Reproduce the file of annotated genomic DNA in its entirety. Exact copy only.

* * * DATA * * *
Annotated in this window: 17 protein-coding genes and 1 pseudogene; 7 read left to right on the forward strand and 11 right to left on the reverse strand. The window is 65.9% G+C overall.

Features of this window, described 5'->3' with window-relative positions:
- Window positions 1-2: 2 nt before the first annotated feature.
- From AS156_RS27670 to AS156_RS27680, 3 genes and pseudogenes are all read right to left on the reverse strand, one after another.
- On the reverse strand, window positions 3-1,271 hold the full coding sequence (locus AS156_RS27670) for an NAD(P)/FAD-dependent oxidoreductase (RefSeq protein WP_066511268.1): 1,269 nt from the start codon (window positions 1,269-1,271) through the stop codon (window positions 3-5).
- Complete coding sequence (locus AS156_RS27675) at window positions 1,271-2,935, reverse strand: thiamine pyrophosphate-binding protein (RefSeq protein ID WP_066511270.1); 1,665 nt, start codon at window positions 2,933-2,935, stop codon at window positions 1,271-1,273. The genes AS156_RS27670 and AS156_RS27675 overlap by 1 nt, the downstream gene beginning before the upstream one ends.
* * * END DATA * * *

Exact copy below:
Annotated in this window: 17 protein-coding genes and 1 pseudogene; 7 read left to right on the forward strand and 11 right to left on the reverse strand. The window is 65.9% G+C overall.

Features of this window, described 5'->3' with window-relative positions:
- Window positions 1-2: 2 nt before the first annotated feature.
- From AS156_RS27670 to AS156_RS27680, 3 genes and pseudogenes are all read right to left on the reverse strand, one after another.
- On the reverse strand, window positions 3-1,271 hold the full coding sequence (locus AS156_RS27670) for an NAD(P)/FAD-dependent oxidoreductase (RefSeq protein WP_066511268.1): 1,269 nt from the start codon (window positions 1,269-1,271) through the stop codon (window positions 3-5).
- Complete coding sequence (locus AS156_RS27675) at window positions 1,271-2,935, reverse strand: thiamine pyrophosphate-binding protein (RefSeq protein ID WP_066511270.1); 1,665 nt, start codon at window positions 2,933-2,935, stop codon at window positions 1,271-1,273. The genes AS156_RS27670 and AS156_RS27675 overlap by 1 nt, the downstream gene beginning before the upstream one ends.